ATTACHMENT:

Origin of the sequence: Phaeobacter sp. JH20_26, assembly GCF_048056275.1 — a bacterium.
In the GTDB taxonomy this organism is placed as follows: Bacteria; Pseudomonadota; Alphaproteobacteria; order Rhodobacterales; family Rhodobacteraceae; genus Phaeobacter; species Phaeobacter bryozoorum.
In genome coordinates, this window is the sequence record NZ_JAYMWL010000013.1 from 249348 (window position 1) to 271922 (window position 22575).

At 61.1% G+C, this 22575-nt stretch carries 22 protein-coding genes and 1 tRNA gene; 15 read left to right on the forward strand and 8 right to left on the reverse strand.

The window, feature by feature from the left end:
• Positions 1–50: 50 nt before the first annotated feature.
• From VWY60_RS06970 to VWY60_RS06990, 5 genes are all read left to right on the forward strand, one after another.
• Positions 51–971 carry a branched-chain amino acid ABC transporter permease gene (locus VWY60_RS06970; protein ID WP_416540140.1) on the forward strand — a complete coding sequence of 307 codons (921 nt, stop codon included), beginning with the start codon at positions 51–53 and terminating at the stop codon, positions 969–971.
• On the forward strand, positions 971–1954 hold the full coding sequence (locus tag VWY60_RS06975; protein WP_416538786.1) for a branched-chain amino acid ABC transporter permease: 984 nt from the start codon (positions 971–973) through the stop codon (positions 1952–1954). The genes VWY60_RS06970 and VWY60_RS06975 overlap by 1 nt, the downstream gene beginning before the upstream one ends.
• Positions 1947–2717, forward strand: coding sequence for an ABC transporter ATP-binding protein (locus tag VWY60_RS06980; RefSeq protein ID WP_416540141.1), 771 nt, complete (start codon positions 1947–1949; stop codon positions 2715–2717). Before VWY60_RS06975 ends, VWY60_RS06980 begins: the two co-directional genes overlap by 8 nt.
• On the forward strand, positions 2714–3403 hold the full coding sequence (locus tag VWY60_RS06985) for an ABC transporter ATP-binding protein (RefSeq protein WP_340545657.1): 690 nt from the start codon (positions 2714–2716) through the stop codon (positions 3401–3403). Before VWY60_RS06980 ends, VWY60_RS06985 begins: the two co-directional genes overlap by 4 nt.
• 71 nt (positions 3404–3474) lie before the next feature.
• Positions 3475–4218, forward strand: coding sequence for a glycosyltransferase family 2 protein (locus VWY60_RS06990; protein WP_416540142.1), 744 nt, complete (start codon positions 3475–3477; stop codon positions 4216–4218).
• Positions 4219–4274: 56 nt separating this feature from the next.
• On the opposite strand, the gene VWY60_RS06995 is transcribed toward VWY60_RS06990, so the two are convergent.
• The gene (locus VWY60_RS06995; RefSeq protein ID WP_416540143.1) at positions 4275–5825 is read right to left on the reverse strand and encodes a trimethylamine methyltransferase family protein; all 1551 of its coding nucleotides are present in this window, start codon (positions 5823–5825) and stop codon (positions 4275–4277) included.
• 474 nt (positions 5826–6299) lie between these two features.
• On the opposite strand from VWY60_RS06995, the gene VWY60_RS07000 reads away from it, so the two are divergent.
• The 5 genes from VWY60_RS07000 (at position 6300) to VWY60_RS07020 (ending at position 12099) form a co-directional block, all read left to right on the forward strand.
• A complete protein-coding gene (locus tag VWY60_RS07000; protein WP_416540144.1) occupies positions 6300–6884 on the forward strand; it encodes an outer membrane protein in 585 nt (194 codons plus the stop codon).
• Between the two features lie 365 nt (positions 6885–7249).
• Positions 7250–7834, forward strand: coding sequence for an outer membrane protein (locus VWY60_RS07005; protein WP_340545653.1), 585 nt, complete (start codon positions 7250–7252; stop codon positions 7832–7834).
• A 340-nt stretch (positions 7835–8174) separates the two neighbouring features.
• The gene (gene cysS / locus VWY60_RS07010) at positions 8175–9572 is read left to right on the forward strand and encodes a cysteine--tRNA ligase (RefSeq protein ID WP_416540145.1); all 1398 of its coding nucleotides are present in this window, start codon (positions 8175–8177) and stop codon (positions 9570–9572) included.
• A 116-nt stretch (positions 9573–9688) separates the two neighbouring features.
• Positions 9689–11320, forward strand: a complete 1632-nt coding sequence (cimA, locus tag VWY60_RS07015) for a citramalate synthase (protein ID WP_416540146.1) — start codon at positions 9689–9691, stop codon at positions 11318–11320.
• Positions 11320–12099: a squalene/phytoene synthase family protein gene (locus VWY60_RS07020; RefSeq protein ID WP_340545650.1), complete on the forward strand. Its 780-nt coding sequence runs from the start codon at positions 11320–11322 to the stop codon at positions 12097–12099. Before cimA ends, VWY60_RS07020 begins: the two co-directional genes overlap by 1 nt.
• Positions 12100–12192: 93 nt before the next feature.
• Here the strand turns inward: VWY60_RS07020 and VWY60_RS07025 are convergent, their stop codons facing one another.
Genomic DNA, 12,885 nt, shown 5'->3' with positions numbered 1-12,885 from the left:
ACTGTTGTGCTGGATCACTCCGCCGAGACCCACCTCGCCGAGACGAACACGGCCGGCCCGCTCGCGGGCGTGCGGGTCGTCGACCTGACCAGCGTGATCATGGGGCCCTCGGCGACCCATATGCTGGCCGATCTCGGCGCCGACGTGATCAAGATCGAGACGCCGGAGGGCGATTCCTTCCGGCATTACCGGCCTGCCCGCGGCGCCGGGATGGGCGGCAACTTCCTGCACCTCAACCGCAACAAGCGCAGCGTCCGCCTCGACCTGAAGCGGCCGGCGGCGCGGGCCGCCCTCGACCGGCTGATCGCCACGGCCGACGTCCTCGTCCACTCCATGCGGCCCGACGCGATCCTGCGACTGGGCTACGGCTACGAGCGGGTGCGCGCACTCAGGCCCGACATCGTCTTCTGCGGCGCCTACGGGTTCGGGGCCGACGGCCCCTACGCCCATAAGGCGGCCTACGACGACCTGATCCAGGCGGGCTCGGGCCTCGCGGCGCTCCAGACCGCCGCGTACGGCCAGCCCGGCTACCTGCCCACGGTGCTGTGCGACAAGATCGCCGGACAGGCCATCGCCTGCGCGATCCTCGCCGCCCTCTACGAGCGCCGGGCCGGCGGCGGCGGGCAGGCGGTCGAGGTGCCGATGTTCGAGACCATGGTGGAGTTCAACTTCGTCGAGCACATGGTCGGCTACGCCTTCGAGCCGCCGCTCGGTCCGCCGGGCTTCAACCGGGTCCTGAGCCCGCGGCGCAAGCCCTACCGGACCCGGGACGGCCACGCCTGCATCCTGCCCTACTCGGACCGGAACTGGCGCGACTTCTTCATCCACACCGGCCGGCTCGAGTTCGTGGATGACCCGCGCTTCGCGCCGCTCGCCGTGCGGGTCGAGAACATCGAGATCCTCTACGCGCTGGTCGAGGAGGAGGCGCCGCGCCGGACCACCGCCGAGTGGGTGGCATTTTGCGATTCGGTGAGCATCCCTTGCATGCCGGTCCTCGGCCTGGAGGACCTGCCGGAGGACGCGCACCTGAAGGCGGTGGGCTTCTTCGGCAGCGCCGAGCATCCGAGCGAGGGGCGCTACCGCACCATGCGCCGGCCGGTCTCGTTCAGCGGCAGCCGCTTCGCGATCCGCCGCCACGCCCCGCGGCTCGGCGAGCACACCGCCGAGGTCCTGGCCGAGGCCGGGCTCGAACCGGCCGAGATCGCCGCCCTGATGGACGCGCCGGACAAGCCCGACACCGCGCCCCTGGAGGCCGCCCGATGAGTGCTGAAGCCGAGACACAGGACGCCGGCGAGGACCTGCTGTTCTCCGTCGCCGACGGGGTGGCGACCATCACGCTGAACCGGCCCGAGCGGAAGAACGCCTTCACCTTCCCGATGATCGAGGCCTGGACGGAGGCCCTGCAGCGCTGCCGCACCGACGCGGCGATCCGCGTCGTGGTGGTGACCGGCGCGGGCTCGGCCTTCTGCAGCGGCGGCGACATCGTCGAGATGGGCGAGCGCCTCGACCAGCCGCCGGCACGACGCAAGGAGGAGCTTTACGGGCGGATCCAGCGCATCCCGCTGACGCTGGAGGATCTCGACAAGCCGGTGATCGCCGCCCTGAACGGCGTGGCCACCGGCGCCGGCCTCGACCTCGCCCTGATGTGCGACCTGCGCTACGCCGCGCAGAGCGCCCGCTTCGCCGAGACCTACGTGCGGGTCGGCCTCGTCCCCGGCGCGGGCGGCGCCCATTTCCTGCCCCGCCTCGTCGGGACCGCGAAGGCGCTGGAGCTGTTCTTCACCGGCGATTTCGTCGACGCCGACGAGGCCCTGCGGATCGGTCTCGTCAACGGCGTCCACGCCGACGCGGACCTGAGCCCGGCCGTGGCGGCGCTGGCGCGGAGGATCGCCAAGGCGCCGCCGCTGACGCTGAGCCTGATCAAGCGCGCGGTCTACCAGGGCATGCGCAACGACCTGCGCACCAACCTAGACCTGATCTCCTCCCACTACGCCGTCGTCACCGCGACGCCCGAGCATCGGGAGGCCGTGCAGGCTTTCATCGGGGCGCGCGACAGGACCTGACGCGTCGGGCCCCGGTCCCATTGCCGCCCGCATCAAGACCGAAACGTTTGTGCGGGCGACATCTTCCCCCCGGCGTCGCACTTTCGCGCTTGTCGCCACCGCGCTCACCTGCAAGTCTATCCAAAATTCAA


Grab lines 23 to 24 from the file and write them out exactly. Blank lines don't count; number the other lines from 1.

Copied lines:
• A 340-nt stretch (positions 7835–8174) separates the two neighbouring features.
• The gene (gene cysS / locus VWY60_RS07010) at positions 8175–9572 is read left to right on the forward strand and encodes a cysteine--tRNA ligase (RefSeq protein ID WP_416540145.1); all 1398 of its coding nucleotides are present in this window, start codon (positions 8175–8177) and stop codon (positions 9570–9572) included.